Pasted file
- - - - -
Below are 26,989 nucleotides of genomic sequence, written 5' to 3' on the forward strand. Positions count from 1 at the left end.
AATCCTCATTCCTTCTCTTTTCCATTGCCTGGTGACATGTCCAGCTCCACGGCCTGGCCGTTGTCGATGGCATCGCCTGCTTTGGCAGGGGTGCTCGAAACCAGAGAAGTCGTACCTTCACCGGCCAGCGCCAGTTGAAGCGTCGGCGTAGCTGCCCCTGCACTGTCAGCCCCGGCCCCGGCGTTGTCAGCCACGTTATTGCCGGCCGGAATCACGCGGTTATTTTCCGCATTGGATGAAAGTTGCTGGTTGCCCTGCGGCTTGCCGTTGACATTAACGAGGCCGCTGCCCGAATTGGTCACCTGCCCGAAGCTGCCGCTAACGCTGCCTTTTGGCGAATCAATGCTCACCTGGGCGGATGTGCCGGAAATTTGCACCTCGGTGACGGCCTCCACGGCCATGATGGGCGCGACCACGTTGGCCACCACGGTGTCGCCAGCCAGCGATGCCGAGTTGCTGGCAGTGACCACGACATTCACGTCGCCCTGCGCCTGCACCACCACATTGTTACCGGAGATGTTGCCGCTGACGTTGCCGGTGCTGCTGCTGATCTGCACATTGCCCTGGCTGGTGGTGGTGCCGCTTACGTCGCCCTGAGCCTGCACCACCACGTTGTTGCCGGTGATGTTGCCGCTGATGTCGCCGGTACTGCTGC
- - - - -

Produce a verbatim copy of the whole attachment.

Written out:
Below are 26,989 nucleotides of genomic sequence, written 5' to 3' on the forward strand. Positions count from 1 at the left end.
AATCCTCATTCCTTCTCTTTTCCATTGCCTGGTGACATGTCCAGCTCCACGGCCTGGCCGTTGTCGATGGCATCGCCTGCTTTGGCAGGGGTGCTCGAAACCAGAGAAGTCGTACCTTCACCGGCCAGCGCCAGTTGAAGCGTCGGCGTAGCTGCCCCTGCACTGTCAGCCCCGGCCCCGGCGTTGTCAGCCACGTTATTGCCGGCCGGAATCACGCGGTTATTTTCCGCATTGGATGAAAGTTGCTGGTTGCCCTGCGGCTTGCCGTTGACATTAACGAGGCCGCTGCCCGAATTGGTCACCTGCCCGAAGCTGCCGCTAACGCTGCCTTTTGGCGAATCAATGCTCACCTGGGCGGATGTGCCGGAAATTTGCACCTCGGTGACGGCCTCCACGGCCATGATGGGCGCGACCACGTTGGCCACCACGGTGTCGCCAGCCAGCGATGCCGAGTTGCTGGCAGTGACCACGACATTCACGTCGCCCTGCGCCTGCACCACCACATTGTTACCGGAGATGTTGCCGCTGACGTTGCCGGTGCTGCTGCTGATCTGCACATTGCCCTGGCTGGTGGTGGTGCCGCTTACGTCGCCCTGAGCCTGCACCACCACGTTGTTGCCGGTGATGTTGCCGCTGATGTCGCCGGTACTGCTGC